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How the Twins’ long-term plan will affect their trade deadline moves

Obviously the team is rumbling in 2019, but how will the next few years affect what the front office does in July?

Colorado Rockies v New York Mets Photo by Jim McIsaac/Getty Images

The winning window is open. All offseason we heard from the front office that they would be aggressive in the trade and free agents markets when they felt that the Twins had the team and positioning to make a playoff push. With the 2019 squad currently sporting the best record in the American League, it is time for Falvine to fulfill their promise.

Falvey and Levine have been prudent in their moves so far, not signing any long-term or high-dollar contracts and dealing all their expiring free agents last year at the trade deadline (as well as Ryan Pressly). It will be interesting to see how they will approach the trade market in July as well as the free agent market this offseason. To understand how the current roster will impact those moves, here’s a look at the contract status for Twins by position.

Position Players (year indicates free agent year)

C: Mitch Garver - 2024, Jason Castro - 2020 (Free Agent)

1B: C.J. Cron - 2021 (Arb Eligible 2020)

2B: Jonathan Schoop - 2020 (Free Agent)

SS: Jorge Polanco - 2024, Ehire Adrianza - 2021 (Arb Eligible 2020)

3B: Miguel Sano - 2022

OF: Eddie Rosario - 2022, Max Kepler - 2024, Byron Buxton - 2023

UTL: Marwin Gonzalez - 2021

DH: Nelson Cruz - 2020 (team option for 2021)

Most of the lineup is locked up for at least the next two to three seasons, a good sign for a Twins team that is mashing the baseball. Garver, Polanco, and Kepler seem like cornerstones that will be in the lineup through the 2023 season. Rosario and Buxton have been two of the Twins’ most valuable players in 2019, and hopefully Falvine can ink one or both before they hit the free agent market in 2022 and 2023, respectively. Sano is probably the least likely to be resigned once he becomes a free agent, though the Twins don’t have much organizational depth at third base.

Cron will almost certainly be back for the 2020 season, but that seems unlikely for Schoop, as he will probably pursue a new multi-year deal if can keep up his current performance. There’s a chance the Twins will want to keep him around for another year or two though, as there have been multiple reports of his clubhouse demeanor is making a positive difference. Gonzalez is likely a stopgap until 2021, and Adrianza will probably be jettisoned from roster then (or before then) as well. If Cruz can stay healthy and continue producing the Twins should pick up his option and keep him around for 2020.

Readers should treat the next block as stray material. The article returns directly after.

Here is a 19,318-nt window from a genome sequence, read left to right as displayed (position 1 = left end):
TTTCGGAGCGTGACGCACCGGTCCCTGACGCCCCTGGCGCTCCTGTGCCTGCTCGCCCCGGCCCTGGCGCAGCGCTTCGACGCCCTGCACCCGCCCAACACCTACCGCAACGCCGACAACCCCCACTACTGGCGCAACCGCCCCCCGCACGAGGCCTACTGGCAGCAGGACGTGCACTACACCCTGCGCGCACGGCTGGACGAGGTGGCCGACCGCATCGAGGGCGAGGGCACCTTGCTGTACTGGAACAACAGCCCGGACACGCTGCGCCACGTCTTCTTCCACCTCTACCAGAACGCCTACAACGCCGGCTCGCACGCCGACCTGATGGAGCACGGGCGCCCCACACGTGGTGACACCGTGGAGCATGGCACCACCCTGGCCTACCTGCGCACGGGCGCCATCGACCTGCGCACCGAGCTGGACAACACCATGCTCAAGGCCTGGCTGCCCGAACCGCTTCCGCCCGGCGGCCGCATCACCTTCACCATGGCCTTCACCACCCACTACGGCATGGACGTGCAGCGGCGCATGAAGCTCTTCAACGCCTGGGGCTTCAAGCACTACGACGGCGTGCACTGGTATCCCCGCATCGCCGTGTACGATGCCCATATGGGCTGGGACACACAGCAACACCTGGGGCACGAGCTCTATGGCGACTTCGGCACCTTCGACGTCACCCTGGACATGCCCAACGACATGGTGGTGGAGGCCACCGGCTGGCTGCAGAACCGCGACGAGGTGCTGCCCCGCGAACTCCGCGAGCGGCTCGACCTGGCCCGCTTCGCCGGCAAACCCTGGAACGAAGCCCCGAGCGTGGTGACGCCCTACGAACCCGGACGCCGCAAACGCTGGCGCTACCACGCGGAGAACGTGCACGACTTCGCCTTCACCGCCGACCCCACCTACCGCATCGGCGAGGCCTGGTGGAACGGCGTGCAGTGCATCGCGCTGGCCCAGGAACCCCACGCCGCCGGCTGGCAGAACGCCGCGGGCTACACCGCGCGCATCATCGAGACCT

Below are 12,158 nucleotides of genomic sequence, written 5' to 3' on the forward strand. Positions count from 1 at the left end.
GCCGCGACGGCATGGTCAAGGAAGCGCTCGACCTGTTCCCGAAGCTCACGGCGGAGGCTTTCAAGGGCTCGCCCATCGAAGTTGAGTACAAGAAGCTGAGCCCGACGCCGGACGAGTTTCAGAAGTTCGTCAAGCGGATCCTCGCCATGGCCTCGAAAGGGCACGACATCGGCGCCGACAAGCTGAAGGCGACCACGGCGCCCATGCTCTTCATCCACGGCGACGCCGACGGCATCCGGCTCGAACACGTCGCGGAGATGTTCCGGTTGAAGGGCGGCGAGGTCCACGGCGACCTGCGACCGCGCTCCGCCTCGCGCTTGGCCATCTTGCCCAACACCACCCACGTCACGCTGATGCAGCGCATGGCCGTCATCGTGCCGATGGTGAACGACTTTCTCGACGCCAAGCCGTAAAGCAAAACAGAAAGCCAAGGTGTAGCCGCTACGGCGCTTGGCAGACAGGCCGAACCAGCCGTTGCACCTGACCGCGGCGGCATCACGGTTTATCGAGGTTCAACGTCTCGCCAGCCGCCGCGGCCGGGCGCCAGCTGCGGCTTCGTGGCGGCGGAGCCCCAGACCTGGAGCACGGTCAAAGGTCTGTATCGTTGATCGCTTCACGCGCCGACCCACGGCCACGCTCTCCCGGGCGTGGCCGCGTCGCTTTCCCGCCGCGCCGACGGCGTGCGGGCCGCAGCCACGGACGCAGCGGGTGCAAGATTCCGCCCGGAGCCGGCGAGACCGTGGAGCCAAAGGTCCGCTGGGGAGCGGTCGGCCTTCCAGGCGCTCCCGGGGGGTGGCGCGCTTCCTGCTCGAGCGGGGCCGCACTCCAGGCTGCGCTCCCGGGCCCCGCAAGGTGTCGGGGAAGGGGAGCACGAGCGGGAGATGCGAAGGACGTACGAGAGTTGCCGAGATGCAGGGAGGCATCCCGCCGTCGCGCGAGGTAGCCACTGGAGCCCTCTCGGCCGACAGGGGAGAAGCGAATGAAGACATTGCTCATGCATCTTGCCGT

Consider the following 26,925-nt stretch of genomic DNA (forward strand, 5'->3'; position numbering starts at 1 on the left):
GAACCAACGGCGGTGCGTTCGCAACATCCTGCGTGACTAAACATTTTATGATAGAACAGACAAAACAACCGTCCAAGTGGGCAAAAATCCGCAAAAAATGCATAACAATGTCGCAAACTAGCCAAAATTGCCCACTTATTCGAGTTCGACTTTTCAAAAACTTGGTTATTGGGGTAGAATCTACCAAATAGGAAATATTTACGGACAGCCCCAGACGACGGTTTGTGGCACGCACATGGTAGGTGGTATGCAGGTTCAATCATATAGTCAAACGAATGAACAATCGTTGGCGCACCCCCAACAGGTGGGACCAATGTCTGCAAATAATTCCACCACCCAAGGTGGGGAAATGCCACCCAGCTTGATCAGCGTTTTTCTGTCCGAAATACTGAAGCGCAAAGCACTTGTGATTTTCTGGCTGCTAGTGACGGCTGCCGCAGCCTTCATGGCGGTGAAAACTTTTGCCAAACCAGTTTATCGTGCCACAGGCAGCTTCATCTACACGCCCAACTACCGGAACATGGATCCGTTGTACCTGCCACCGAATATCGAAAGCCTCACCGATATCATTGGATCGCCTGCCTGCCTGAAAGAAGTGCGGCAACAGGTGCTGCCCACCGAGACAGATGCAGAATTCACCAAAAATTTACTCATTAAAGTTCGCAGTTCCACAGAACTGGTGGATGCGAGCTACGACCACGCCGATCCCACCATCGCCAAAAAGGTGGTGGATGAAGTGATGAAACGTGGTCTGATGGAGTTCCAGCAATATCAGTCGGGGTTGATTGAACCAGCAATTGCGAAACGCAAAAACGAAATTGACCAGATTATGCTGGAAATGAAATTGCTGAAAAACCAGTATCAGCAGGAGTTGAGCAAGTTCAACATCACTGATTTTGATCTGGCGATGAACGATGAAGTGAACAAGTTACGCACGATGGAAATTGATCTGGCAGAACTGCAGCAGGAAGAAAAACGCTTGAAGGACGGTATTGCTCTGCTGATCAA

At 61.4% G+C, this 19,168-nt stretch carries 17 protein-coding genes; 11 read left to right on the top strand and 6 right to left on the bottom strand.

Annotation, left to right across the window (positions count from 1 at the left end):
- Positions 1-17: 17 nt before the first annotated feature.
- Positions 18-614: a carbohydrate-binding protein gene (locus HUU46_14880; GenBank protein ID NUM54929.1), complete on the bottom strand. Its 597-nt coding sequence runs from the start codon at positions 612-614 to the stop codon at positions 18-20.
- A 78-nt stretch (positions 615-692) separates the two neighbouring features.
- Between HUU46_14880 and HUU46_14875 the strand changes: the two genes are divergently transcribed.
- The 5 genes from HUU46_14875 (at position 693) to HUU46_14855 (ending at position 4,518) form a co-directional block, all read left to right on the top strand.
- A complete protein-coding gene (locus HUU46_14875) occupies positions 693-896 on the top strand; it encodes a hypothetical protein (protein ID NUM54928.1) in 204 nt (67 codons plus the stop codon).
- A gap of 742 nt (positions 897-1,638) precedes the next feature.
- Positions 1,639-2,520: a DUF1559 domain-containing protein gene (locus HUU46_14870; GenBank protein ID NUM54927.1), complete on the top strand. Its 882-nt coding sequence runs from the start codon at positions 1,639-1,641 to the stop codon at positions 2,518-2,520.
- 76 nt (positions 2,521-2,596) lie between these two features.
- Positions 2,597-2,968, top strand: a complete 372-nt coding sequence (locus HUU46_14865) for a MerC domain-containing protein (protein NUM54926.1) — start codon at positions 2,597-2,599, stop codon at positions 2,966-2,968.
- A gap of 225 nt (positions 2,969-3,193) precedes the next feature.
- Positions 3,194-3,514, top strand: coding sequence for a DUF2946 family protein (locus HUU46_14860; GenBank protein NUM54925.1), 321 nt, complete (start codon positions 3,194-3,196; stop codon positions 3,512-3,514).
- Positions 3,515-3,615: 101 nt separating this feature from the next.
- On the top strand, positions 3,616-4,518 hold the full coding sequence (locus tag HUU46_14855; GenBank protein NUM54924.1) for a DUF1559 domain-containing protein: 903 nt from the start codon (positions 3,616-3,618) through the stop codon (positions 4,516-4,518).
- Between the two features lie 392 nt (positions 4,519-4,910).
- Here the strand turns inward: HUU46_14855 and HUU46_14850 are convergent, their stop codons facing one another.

Prospects (parenthesis are’s ETAs, ranking from

C: #16 Ryan Jeffers - (2021)


2B: #13 Yunior Severino (2022), #14 Jose Miranda (2021), #17 Luis Arraez (2020)

SS: #1 Royce Lewis (2020), #4 Wander Javier (2021), #10 Nick Gordon (2019)


OF: #2 Alex Kiriloff (2020), #5 Trevor Larnach - (2021), #6 Brent Rooker - (2019) #12 Akil Badoo (2021), #15 Gilberto Celestino (2021), #20 Misael Urbina (2023)

Others close to contributing: OF Lamonte Wade (AAA), C Ben Rortvedt (AA), 3B Travis Blakenhorn (AA), Willians Astudillo (AAA), Jake Cave (AAA)

Looking at the Twins farm system and their organization as a whole, there is a lot of talent and depth in the outfield. If the Twins go big in the trade market, this could make dealing Kirilloff an easier pill to swallow. While it’s unlikely he gets dished, it wouldn’t be a surprise to see one or two of the Twins’ minor league outfielders in different organizations come August.

The infield talent is a little more volatile, as none of the Twins infield prospects are having great 2019 campaigns besides Arraez. Lewis and Polanco look to be the middle infield duo of the future, though that might not happen until 2021 with Lewis’ struggles this season. The corner spots don’t have a clear cut up-and-comer, though Rooker or Kirilloff could transition to first and Blankenhorn is having a nice season in Double-A.


SP: Jake Odorizzi - 2020 (Free Agent), Kyle Gibson - 2020 (Free Agent), Michael Pineda - 2020 (Free Agent), Jose Berrios - 2023, Martin Perez - 2020 (team option for 2021)

RP: Taylor Rogers - 2023, Blake Parker - 2021, Trevor May 2021, Matt McGill - 2024, Ryne Harper - 2025, Mike Morin - 2022, Tyler Duffey - 2023, Ryan Eades - 2025